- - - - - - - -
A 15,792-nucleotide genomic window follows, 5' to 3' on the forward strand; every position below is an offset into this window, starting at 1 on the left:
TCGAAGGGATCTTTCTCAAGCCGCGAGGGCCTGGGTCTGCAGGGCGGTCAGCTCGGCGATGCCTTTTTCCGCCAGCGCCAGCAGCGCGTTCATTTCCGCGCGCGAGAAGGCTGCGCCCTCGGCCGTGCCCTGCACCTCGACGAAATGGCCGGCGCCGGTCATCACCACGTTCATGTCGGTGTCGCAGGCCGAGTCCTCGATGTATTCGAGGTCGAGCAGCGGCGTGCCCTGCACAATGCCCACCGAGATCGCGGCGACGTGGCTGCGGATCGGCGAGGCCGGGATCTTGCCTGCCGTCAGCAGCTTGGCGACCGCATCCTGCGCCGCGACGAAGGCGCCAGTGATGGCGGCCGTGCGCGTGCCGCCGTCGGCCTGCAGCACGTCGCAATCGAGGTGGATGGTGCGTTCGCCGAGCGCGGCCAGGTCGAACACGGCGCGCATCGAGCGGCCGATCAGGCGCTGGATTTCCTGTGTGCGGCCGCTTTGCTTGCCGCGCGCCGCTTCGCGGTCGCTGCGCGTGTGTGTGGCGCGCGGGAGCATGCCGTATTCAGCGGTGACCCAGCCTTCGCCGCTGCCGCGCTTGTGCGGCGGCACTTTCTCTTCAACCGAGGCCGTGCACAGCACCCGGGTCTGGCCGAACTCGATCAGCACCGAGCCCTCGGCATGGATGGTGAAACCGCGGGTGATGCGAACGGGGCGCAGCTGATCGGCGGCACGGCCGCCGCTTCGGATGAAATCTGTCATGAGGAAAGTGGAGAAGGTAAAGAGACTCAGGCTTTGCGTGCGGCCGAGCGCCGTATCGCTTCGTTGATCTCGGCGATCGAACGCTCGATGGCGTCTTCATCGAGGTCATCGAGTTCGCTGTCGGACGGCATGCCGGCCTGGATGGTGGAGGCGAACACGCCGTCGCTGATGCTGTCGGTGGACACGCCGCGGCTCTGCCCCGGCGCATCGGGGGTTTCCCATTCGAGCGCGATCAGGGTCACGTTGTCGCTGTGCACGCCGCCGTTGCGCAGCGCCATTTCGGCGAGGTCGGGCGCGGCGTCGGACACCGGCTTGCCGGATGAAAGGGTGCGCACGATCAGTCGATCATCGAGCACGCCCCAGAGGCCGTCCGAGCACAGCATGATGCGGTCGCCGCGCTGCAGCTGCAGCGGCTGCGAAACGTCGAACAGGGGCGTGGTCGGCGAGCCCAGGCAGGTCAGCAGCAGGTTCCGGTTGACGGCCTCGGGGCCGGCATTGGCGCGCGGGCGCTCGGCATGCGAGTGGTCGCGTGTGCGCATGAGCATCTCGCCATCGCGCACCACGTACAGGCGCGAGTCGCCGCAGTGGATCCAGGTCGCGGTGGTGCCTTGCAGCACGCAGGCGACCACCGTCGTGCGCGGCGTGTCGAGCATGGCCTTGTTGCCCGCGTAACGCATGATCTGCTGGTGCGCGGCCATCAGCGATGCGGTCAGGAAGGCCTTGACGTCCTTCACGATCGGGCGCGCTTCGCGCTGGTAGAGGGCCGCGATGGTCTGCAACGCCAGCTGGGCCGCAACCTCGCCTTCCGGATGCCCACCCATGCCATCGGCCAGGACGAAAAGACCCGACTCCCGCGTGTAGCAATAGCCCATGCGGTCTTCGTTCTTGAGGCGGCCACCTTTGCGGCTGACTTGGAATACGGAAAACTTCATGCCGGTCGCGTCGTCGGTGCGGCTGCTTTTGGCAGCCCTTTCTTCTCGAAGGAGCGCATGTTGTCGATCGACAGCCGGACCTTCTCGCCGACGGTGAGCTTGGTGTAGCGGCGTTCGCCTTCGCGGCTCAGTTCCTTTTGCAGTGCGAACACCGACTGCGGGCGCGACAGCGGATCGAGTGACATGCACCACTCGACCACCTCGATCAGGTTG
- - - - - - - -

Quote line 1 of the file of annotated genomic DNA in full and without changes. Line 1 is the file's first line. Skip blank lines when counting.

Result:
A 15,792-nucleotide genomic window follows, 5' to 3' on the forward strand; every position below is an offset into this window, starting at 1 on the left: